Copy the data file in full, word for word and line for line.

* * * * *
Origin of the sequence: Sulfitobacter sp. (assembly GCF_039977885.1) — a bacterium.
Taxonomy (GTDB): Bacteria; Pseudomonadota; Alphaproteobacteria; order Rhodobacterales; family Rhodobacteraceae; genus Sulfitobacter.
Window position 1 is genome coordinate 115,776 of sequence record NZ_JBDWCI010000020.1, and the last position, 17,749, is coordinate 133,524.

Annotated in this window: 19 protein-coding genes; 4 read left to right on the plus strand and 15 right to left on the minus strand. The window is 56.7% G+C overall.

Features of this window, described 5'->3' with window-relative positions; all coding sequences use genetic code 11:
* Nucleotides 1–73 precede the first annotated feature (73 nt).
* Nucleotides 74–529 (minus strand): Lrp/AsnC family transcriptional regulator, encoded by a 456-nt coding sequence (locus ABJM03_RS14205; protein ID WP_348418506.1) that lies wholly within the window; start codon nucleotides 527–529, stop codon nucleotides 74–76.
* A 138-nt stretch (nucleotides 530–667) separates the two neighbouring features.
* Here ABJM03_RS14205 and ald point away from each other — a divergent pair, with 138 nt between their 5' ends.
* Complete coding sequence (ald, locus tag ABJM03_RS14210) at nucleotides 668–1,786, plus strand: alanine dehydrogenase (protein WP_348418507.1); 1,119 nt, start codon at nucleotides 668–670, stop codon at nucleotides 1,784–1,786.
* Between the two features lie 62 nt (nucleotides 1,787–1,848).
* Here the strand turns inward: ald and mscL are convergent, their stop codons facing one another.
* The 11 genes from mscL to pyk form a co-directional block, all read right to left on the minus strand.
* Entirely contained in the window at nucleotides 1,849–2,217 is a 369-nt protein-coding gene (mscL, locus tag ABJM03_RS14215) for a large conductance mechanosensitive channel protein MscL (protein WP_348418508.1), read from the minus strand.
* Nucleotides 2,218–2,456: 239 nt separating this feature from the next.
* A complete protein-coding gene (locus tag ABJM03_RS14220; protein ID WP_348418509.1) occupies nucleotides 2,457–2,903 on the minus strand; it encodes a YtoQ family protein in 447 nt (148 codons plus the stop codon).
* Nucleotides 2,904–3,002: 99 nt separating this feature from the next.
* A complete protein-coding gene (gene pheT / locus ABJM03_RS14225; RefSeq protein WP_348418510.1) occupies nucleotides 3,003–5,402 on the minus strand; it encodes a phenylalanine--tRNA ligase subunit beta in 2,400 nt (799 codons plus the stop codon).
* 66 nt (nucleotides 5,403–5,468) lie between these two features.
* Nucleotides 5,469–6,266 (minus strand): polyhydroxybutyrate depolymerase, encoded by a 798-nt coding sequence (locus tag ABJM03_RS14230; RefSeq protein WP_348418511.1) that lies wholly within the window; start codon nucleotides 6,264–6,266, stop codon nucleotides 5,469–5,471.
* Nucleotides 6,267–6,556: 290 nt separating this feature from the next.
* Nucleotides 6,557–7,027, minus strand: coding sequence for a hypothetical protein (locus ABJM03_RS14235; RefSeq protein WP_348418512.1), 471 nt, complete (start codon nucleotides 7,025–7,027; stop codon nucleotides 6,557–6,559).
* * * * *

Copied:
Origin of the sequence: Sulfitobacter sp. (assembly GCF_039977885.1) — a bacterium.
Taxonomy (GTDB): Bacteria; Pseudomonadota; Alphaproteobacteria; order Rhodobacterales; family Rhodobacteraceae; genus Sulfitobacter.
Window position 1 is genome coordinate 115,776 of sequence record NZ_JBDWCI010000020.1, and the last position, 17,749, is coordinate 133,524.

Annotated in this window: 19 protein-coding genes; 4 read left to right on the plus strand and 15 right to left on the minus strand. The window is 56.7% G+C overall.

Features of this window, described 5'->3' with window-relative positions; all coding sequences use genetic code 11:
* Nucleotides 1–73 precede the first annotated feature (73 nt).
* Nucleotides 74–529 (minus strand): Lrp/AsnC family transcriptional regulator, encoded by a 456-nt coding sequence (locus ABJM03_RS14205; protein ID WP_348418506.1) that lies wholly within the window; start codon nucleotides 527–529, stop codon nucleotides 74–76.
* A 138-nt stretch (nucleotides 530–667) separates the two neighbouring features.
* Here ABJM03_RS14205 and ald point away from each other — a divergent pair, with 138 nt between their 5' ends.
* Complete coding sequence (ald, locus tag ABJM03_RS14210) at nucleotides 668–1,786, plus strand: alanine dehydrogenase (protein WP_348418507.1); 1,119 nt, start codon at nucleotides 668–670, stop codon at nucleotides 1,784–1,786.
* Between the two features lie 62 nt (nucleotides 1,787–1,848).
* Here the strand turns inward: ald and mscL are convergent, their stop codons facing one another.
* The 11 genes from mscL to pyk form a co-directional block, all read right to left on the minus strand.
* Entirely contained in the window at nucleotides 1,849–2,217 is a 369-nt protein-coding gene (mscL, locus tag ABJM03_RS14215) for a large conductance mechanosensitive channel protein MscL (protein WP_348418508.1), read from the minus strand.
* Nucleotides 2,218–2,456: 239 nt separating this feature from the next.
* A complete protein-coding gene (locus tag ABJM03_RS14220; protein ID WP_348418509.1) occupies nucleotides 2,457–2,903 on the minus strand; it encodes a YtoQ family protein in 447 nt (148 codons plus the stop codon).
* Nucleotides 2,904–3,002: 99 nt separating this feature from the next.
* A complete protein-coding gene (gene pheT / locus ABJM03_RS14225; RefSeq protein WP_348418510.1) occupies nucleotides 3,003–5,402 on the minus strand; it encodes a phenylalanine--tRNA ligase subunit beta in 2,400 nt (799 codons plus the stop codon).
* 66 nt (nucleotides 5,403–5,468) lie between these two features.
* Nucleotides 5,469–6,266 (minus strand): polyhydroxybutyrate depolymerase, encoded by a 798-nt coding sequence (locus tag ABJM03_RS14230; RefSeq protein WP_348418511.1) that lies wholly within the window; start codon nucleotides 6,264–6,266, stop codon nucleotides 5,469–5,471.
* Nucleotides 6,267–6,556: 290 nt separating this feature from the next.
* Nucleotides 6,557–7,027, minus strand: coding sequence for a hypothetical protein (locus ABJM03_RS14235; RefSeq protein WP_348418512.1), 471 nt, complete (start codon nucleotides 7,025–7,027; stop codon nucleotides 6,557–6,559).